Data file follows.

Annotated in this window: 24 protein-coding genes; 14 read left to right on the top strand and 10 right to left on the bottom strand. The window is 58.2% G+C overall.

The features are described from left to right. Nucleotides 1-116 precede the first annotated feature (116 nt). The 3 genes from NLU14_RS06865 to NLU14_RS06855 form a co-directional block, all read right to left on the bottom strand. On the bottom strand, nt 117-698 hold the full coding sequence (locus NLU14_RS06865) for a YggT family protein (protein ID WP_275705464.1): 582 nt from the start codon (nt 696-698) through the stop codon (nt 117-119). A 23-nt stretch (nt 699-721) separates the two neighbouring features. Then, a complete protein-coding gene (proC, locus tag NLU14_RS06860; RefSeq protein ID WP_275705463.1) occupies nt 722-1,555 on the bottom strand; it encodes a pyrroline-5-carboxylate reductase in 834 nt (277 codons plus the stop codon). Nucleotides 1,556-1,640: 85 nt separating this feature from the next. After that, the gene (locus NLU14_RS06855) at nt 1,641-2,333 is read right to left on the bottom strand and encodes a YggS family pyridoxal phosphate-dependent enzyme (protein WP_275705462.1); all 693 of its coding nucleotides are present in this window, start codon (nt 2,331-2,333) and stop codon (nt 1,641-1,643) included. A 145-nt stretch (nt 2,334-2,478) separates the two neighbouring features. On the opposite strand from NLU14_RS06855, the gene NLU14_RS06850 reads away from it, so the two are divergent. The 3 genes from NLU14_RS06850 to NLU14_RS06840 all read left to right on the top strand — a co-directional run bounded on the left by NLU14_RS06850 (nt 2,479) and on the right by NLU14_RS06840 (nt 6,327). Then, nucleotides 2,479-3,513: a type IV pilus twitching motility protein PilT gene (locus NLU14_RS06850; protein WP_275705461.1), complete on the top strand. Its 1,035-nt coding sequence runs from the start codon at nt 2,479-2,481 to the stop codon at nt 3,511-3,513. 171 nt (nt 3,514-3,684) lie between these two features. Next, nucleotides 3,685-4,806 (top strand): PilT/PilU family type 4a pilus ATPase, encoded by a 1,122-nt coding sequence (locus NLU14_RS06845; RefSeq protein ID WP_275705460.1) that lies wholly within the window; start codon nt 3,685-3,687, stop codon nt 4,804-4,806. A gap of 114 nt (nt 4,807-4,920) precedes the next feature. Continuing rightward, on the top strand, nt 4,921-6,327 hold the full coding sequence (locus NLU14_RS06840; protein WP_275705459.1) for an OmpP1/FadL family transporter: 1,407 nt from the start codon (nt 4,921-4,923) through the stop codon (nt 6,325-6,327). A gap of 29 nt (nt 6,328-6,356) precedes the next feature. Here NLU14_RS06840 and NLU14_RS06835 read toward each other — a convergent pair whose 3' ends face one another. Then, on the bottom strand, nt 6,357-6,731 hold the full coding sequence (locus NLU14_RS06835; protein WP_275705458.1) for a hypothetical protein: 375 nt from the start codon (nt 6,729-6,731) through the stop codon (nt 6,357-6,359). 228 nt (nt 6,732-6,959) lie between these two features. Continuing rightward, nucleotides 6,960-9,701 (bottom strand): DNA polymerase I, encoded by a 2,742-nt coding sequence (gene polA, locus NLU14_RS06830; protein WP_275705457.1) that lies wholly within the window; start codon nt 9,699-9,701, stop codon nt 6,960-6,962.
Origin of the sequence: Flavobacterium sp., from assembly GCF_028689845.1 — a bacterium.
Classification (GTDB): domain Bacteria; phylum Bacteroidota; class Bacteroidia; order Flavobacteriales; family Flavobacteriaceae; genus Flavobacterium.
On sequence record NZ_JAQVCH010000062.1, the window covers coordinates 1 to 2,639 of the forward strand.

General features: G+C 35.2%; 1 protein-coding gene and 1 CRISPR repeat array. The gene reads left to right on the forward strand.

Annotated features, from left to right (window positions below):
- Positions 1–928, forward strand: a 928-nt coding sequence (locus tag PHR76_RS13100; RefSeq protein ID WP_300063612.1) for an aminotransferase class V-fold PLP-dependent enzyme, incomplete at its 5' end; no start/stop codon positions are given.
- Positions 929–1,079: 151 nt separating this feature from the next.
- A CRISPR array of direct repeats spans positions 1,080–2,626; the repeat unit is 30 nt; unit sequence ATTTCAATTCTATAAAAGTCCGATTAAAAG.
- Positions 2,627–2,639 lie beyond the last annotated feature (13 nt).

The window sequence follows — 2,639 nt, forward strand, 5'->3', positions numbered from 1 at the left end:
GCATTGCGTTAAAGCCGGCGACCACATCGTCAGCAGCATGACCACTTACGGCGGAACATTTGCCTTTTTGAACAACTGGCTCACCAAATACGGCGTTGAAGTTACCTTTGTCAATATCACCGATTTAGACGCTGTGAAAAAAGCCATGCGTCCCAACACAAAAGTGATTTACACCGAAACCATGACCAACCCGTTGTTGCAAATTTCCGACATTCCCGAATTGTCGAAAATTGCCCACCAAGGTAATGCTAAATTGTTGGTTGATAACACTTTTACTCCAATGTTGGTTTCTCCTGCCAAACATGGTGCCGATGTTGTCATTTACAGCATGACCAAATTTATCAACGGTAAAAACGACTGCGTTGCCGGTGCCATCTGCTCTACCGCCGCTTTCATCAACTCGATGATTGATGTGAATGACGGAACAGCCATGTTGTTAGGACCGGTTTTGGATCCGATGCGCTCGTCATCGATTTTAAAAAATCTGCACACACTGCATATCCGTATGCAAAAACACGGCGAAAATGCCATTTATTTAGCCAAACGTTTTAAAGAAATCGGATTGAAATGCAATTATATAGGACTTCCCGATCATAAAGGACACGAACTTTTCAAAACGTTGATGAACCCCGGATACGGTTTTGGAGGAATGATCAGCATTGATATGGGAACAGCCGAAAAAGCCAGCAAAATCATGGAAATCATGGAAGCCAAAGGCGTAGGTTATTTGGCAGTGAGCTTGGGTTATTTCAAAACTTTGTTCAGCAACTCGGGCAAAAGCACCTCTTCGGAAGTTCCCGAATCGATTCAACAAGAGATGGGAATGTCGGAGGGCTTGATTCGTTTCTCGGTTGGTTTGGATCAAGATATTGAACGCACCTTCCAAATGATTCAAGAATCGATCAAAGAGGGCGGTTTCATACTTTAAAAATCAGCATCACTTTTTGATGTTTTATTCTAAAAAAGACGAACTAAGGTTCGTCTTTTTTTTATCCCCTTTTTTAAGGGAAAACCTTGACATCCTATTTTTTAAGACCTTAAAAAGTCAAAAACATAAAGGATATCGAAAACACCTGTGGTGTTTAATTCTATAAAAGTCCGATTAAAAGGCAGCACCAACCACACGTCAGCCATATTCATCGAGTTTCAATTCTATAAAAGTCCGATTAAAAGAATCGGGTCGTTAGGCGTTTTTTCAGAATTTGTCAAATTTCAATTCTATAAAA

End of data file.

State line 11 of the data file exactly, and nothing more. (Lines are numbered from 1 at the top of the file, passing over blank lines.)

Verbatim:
- Positions 2,627–2,639 lie beyond the last annotated feature (13 nt).